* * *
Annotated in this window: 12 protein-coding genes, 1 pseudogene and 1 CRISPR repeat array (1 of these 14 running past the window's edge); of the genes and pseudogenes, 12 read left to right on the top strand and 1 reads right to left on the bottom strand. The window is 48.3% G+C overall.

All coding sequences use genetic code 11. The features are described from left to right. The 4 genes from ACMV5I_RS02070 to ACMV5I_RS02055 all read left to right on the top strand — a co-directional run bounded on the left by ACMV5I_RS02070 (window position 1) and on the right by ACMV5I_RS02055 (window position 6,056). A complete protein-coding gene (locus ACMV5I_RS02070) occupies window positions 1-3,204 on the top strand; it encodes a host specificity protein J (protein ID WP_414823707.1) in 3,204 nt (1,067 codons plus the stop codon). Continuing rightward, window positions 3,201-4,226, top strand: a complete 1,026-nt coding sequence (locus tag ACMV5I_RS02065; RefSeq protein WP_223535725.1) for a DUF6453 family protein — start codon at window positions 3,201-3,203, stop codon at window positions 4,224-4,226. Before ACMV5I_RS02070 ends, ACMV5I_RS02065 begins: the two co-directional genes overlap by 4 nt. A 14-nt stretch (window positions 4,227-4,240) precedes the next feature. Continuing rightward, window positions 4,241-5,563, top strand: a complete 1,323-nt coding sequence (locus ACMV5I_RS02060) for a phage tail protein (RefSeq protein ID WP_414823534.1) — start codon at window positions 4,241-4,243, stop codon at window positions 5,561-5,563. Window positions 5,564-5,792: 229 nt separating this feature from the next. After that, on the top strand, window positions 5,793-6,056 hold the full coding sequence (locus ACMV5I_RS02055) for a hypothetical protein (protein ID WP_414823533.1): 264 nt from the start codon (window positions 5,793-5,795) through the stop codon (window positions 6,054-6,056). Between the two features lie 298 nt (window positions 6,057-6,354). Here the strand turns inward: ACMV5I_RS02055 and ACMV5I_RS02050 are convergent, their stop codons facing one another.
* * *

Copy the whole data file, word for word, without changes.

Annotated in this window: 12 protein-coding genes, 1 pseudogene and 1 CRISPR repeat array (1 of these 14 running past the window's edge); of the genes and pseudogenes, 12 read left to right on the top strand and 1 reads right to left on the bottom strand. The window is 48.3% G+C overall.

All coding sequences use genetic code 11. The features are described from left to right. The 4 genes from ACMV5I_RS02070 to ACMV5I_RS02055 all read left to right on the top strand — a co-directional run bounded on the left by ACMV5I_RS02070 (window position 1) and on the right by ACMV5I_RS02055 (window position 6,056). A complete protein-coding gene (locus ACMV5I_RS02070) occupies window positions 1-3,204 on the top strand; it encodes a host specificity protein J (protein ID WP_414823707.1) in 3,204 nt (1,067 codons plus the stop codon). Continuing rightward, window positions 3,201-4,226, top strand: a complete 1,026-nt coding sequence (locus tag ACMV5I_RS02065; RefSeq protein WP_223535725.1) for a DUF6453 family protein — start codon at window positions 3,201-3,203, stop codon at window positions 4,224-4,226. Before ACMV5I_RS02070 ends, ACMV5I_RS02065 begins: the two co-directional genes overlap by 4 nt. A 14-nt stretch (window positions 4,227-4,240) precedes the next feature. Continuing rightward, window positions 4,241-5,563, top strand: a complete 1,323-nt coding sequence (locus ACMV5I_RS02060) for a phage tail protein (RefSeq protein ID WP_414823534.1) — start codon at window positions 4,241-4,243, stop codon at window positions 5,561-5,563. Window positions 5,564-5,792: 229 nt separating this feature from the next. After that, on the top strand, window positions 5,793-6,056 hold the full coding sequence (locus ACMV5I_RS02055) for a hypothetical protein (protein ID WP_414823533.1): 264 nt from the start codon (window positions 5,793-5,795) through the stop codon (window positions 6,054-6,056). Between the two features lie 298 nt (window positions 6,057-6,354). Here the strand turns inward: ACMV5I_RS02055 and ACMV5I_RS02050 are convergent, their stop codons facing one another.